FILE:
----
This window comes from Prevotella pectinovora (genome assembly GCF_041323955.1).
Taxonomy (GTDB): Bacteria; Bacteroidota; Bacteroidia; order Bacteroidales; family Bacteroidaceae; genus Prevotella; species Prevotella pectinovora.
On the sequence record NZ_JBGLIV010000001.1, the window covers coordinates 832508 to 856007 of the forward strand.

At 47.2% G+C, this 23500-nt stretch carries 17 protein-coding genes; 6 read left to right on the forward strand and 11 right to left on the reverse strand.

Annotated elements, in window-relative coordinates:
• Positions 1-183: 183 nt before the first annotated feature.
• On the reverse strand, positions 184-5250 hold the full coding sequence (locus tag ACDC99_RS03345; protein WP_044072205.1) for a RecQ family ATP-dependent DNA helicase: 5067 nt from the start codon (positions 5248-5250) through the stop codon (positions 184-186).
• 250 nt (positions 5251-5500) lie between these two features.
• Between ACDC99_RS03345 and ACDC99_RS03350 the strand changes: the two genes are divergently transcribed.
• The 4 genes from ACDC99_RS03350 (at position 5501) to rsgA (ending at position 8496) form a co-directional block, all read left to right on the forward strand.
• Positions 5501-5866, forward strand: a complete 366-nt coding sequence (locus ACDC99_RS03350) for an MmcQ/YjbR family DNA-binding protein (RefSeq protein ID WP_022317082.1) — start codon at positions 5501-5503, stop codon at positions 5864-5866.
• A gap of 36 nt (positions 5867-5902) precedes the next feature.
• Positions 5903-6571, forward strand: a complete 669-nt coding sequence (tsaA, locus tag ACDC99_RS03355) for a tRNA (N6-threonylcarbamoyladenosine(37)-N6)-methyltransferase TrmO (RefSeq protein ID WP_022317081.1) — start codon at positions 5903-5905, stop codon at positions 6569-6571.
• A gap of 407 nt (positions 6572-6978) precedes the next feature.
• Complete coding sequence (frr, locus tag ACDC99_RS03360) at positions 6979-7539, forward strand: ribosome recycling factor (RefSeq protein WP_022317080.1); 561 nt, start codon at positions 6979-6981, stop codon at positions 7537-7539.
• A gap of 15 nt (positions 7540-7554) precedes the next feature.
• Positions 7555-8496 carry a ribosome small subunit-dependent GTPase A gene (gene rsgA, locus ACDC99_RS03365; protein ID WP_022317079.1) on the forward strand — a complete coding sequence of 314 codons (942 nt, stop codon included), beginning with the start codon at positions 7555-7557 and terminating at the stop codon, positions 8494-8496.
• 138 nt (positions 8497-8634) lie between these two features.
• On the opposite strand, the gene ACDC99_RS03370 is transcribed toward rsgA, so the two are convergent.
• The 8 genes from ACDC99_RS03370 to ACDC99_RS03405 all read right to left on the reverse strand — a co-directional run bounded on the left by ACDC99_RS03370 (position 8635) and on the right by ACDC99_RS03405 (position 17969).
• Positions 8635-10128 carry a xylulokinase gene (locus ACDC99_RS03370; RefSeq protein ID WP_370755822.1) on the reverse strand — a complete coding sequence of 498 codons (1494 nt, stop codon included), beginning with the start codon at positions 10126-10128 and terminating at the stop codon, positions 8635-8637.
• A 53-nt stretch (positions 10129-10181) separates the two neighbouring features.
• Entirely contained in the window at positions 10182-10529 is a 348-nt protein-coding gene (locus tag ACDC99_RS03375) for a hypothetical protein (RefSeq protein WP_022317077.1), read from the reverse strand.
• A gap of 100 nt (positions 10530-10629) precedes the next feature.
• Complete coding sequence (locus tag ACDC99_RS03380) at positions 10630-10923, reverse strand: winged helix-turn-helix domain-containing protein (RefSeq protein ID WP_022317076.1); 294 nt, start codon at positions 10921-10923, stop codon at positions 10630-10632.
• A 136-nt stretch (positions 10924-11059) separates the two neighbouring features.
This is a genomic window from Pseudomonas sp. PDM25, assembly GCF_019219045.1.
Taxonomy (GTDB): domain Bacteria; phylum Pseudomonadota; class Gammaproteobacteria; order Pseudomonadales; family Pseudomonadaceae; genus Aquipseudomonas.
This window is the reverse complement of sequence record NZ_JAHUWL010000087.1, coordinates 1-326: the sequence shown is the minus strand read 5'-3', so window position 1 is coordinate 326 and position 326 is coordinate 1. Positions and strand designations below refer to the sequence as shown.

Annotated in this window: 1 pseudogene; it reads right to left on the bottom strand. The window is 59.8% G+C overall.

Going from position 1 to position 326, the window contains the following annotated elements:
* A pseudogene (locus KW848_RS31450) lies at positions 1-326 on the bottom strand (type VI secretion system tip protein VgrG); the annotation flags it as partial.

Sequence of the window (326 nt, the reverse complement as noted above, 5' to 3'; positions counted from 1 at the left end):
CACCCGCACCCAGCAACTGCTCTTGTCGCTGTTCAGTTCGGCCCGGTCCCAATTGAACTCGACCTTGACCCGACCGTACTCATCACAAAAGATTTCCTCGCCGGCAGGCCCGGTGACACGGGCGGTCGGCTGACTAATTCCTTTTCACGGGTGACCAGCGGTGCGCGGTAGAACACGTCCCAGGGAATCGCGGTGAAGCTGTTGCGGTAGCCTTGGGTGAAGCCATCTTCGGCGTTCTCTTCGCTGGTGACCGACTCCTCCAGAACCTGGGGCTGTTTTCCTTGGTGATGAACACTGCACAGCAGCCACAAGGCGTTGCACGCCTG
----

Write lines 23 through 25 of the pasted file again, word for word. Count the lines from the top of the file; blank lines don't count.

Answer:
• Entirely contained in the window at positions 10182-10529 is a 348-nt protein-coding gene (locus tag ACDC99_RS03375) for a hypothetical protein (RefSeq protein WP_022317077.1), read from the reverse strand.
• A gap of 100 nt (positions 10530-10629) precedes the next feature.
• Complete coding sequence (locus tag ACDC99_RS03380) at positions 10630-10923, reverse strand: winged helix-turn-helix domain-containing protein (RefSeq protein ID WP_022317076.1); 294 nt, start codon at positions 10921-10923, stop codon at positions 10630-10632.